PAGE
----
Our #RecipeOfTheWeek this week is Overnight Oats – a perfect breakfast recipe for people short on time in the morning, or who want to be able to snooze that alarm once more! It can be prepped the night before and finished off in a couple of minutes the next morning.
It’s a really simple recipe, but has huge potential for anyone who wants to get creative with flavour combinations – we’ve given you a few ideas for you to try at the end of the recipe!
50g porridge oats
Milk of choice
1-2 tbsp of yoghurt (natural or greek-style)
1/4 tsp of cinnamon
Drizzle of honey
Fresh or frozen berries
Optional: nuts and seeds such as chia seeds, almonds or pumpkin seeds
1. The night before, put your oats, cinnamon and any nuts and seeds that you are using into a jar, bowl or mug.
2. Pour over your milk of choice until it just covers the oats.
3. Leave in the fridge to soak overnight.
4. The next morning, stir your oats and mix in the yoghurt (you can choose how much you add based on the consistency of the oats that you would like)
5. Top with the fresh or frozen fruit, plus any additional nuts, seeds, a drizzle of honey and extra cinnamon.
6. Serve and enjoy!
Some flavour combinations to try:
Chocolate brownie oats: use cocoa powder
Apple pie oats: top with stewed apple and granola.
Carrot cake oats: mix in grated carrot, nutmeg and raisins and top with yoghurt.
Tropical oats: Mix in frozen pineapple and mango and top with desiccated coconut.
Mocha oats: Mix a shot of coffee and tbsp of cocoa powder into the oats mixture.
Don’t forget to tag us in any kitchen creations @bristolunisport on Facebook, Instagram and Twitter!
COVID-19 can be seen everywhere in the news today, in fact it’s almost impossible to open up social media without seeing an article about it. However, at UBWRFC (Women’s Rugby), we didn’t let the fact our members are all hundreds of miles apart get in the way of everyone’s highlight of the year – the AGM.
The aim of our AGM was to make the best out of a bad situation and to ensure newly elected committee don’t miss out on the experience of this important event in our club calendar.
I hope to share with you some tips to ensure every club is able to host a successful, fair but most importantly inclusive, virtual, AGM for their whole club.
65+ members voting
70+ people watching along
11 newly elected committee members
Accessible to both members and coaches
Choose an appropriate media platform!
As silly as it sounds, the choice of platform you decide to host your AGM on can really detract or enhance everyone’s experience. An application such as house party is in accessible to a lot of members and quite frankly rather messy-especially for a group of rugby girls. Our solution was to use Facebook live stream as we were able to broadcast the event to everyone without having to make a new group, ensuring everyone was included…coaches too!
Keep it as true to a real AGM as possible
Admittedly this years’ AGM aren’t exactly going to be the same as normal, however by making it as realistic as possible makes the night seem as if it is no different. In our AGM we included speech videos to watch together and live facetime calls to record the newly elected committees’ reaction of the best moment of their life. Additional to this, we had a committee stick man drawing in the background, so that as people were elected their paper faces were moved up, gradually forming the committee as the meeting went along-this even made a new committee picture possible. Play about with this, plus it makes the night more memorable.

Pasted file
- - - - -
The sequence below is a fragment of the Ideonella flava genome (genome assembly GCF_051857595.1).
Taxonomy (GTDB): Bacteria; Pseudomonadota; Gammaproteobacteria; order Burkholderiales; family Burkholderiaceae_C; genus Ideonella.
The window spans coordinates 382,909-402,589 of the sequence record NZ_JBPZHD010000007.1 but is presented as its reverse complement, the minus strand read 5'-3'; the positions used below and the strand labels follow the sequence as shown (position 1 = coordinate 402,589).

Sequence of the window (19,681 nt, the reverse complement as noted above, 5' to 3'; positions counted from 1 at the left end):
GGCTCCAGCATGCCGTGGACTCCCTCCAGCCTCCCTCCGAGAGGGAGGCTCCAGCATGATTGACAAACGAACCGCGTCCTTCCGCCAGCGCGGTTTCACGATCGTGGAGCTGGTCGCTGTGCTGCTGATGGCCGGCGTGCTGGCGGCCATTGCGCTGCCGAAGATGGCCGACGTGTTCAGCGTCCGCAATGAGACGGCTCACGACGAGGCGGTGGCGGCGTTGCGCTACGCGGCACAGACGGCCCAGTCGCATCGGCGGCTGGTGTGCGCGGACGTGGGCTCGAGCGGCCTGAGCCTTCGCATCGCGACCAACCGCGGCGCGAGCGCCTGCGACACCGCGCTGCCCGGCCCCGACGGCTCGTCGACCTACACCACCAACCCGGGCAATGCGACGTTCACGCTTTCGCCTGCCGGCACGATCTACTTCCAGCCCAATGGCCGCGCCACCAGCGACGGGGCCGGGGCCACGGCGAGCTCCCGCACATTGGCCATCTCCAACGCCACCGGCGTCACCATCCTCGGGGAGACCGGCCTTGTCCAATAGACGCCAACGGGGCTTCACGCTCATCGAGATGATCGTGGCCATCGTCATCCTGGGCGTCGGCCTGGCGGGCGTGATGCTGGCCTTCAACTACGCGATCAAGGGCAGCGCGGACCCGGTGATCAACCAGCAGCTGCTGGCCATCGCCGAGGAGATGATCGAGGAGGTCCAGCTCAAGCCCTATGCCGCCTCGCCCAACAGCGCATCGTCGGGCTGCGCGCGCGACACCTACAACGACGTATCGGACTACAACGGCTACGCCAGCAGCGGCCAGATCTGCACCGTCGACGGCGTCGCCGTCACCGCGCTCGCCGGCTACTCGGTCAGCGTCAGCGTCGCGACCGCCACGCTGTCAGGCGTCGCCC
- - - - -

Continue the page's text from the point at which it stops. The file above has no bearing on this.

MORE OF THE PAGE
Keep everyone involved
As well as live facetimes on the night, club members were also able to comment along and express their thoughts and feelings throughout the night making sure everyone was included.
Even on a regular AGM night, there is bound to be an unexpected curve ball that needs to be dealt with. In our case, a vacant committee position was opened up on the night and people put themselves forward for the position. Ensure you have the ability to deal with situations like this, i.e. be able to make a voting medium quickly to cater for these changes.
Let’s just say these alternative, virtual AGM events will be remembered by club members for years to come but remembered as an event that continued to unify the club even during the craziest time of our lives!
The University is delighted to announce Briony Williams as their Ambassador for this year’s Great Bristol 10k in May.
Briony, who lives in Bristol and studied for her post-graduate qualification in teaching at the University, became a household name when she starred in the 2018 series of the Great British Bake-Off, making it all the way to the semi-finals.
Briony went on to win the 2019 edition of The Great Christmas Bake-Off, and it’s also been announced that she has joined the presenting team of Channel 4’s ‘Food Unwrapped’. As well as her TV appearances, Briony writes regularly for food magazines and features at food-festivals around the country!
So, where does running fit in? We wondered the same!
When she’s not creating masterpieces in her kitchen, Briony admits be being a keen runner. To date, she has taken on several 10k races and a couple of half-marathons, with more lined up for this year.
This year, the University Bristol 10k campaign is focusing on the benefits that running, and being more physically active in general, can bring to our mental health – something Briony is a huge advocate for.